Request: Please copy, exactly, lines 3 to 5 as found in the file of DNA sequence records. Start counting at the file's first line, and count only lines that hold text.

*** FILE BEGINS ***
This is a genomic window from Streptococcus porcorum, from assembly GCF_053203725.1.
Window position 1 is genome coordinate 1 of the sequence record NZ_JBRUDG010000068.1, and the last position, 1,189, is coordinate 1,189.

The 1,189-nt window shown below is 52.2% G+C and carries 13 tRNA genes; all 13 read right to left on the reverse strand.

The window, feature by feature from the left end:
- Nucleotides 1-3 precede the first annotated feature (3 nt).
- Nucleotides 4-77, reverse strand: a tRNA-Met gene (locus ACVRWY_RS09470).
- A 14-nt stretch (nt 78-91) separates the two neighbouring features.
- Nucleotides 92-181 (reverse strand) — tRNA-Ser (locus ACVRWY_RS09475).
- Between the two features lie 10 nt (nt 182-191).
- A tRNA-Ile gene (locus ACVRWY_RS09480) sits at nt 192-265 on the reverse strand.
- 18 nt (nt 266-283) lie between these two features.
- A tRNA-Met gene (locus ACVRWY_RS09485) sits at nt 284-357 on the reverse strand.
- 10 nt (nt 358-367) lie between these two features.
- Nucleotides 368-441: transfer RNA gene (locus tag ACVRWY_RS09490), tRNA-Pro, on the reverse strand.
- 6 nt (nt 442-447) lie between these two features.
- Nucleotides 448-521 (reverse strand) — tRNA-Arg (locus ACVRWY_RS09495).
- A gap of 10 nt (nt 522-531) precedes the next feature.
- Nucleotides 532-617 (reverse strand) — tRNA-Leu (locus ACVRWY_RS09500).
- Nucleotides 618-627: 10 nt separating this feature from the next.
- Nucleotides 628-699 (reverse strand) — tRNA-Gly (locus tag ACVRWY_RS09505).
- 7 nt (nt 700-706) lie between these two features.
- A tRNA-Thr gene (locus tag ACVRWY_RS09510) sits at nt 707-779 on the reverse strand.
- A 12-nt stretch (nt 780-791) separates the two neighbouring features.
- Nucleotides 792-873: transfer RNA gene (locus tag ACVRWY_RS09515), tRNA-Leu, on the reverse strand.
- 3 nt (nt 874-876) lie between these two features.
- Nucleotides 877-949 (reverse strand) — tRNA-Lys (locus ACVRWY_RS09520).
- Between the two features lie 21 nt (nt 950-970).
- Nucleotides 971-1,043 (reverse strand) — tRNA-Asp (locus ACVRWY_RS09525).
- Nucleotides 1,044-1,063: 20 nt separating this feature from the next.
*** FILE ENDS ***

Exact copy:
The 1,189-nt window shown below is 52.2% G+C and carries 13 tRNA genes; all 13 read right to left on the reverse strand.

The window, feature by feature from the left end:
- Nucleotides 1-3 precede the first annotated feature (3 nt).